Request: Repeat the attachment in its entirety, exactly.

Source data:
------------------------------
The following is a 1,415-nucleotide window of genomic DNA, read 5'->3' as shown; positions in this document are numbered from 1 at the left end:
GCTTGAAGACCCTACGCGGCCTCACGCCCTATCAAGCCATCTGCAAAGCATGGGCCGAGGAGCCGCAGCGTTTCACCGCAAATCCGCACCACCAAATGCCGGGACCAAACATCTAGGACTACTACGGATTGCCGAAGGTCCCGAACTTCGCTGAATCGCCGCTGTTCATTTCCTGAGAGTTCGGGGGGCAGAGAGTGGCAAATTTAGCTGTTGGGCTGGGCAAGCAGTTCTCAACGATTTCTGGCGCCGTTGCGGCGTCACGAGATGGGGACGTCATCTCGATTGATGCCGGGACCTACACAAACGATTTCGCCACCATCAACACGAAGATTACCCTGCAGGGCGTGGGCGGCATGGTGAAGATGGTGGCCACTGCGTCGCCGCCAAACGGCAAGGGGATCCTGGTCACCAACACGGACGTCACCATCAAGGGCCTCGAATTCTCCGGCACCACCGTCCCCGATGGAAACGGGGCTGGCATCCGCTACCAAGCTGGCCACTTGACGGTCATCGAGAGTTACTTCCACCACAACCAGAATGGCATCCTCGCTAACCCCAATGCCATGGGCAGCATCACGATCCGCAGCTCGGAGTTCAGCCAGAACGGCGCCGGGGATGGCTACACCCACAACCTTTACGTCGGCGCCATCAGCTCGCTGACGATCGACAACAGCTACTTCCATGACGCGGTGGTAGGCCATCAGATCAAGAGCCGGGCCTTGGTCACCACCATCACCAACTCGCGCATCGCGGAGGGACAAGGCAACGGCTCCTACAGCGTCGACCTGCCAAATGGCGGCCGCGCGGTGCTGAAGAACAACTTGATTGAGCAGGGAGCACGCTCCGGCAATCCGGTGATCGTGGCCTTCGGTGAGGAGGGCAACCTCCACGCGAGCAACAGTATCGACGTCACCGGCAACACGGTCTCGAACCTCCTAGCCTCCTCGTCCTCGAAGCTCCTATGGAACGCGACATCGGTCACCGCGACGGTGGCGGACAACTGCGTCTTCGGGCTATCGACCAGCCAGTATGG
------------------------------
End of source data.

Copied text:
The following is a 1,415-nucleotide window of genomic DNA, read 5'->3' as shown; positions in this document are numbered from 1 at the left end:
GCTTGAAGACCCTACGCGGCCTCACGCCCTATCAAGCCATCTGCAAAGCATGGGCCGAGGAGCCGCAGCGTTTCACCGCAAATCCGCACCACCAAATGCCGGGACCAAACATCTAGGACTACTACGGATTGCCGAAGGTCCCGAACTTCGCTGAATCGCCGCTGTTCATTTCCTGAGAGTTCGGGGGGCAGAGAGTGGCAAATTTAGCTGTTGGGCTGGGCAAGCAGTTCTCAACGATTTCTGGCGCCGTTGCGGCGTCACGAGATGGGGACGTCATCTCGATTGATGCCGGGACCTACACAAACGATTTCGCCACCATCAACACGAAGATTACCCTGCAGGGCGTGGGCGGCATGGTGAAGATGGTGGCCACTGCGTCGCCGCCAAACGGCAAGGGGATCCTGGTCACCAACACGGACGTCACCATCAAGGGCCTCGAATTCTCCGGCACCACCGTCCCCGATGGAAACGGGGCTGGCATCCGCTACCAAGCTGGCCACTTGACGGTCATCGAGAGTTACTTCCACCACAACCAGAATGGCATCCTCGCTAACCCCAATGCCATGGGCAGCATCACGATCCGCAGCTCGGAGTTCAGCCAGAACGGCGCCGGGGATGGCTACACCCACAACCTTTACGTCGGCGCCATCAGCTCGCTGACGATCGACAACAGCTACTTCCATGACGCGGTGGTAGGCCATCAGATCAAGAGCCGGGCCTTGGTCACCACCATCACCAACTCGCGCATCGCGGAGGGACAAGGCAACGGCTCCTACAGCGTCGACCTGCCAAATGGCGGCCGCGCGGTGCTGAAGAACAACTTGATTGAGCAGGGAGCACGCTCCGGCAATCCGGTGATCGTGGCCTTCGGTGAGGAGGGCAACCTCCACGCGAGCAACAGTATCGACGTCACCGGCAACACGGTCTCGAACCTCCTAGCCTCCTCGTCCTCGAAGCTCCTATGGAACGCGACATCGGTCACCGCGACGGTGGCGGACAACTGCGTCTTCGGGCTATCGACCAGCCAGTATGG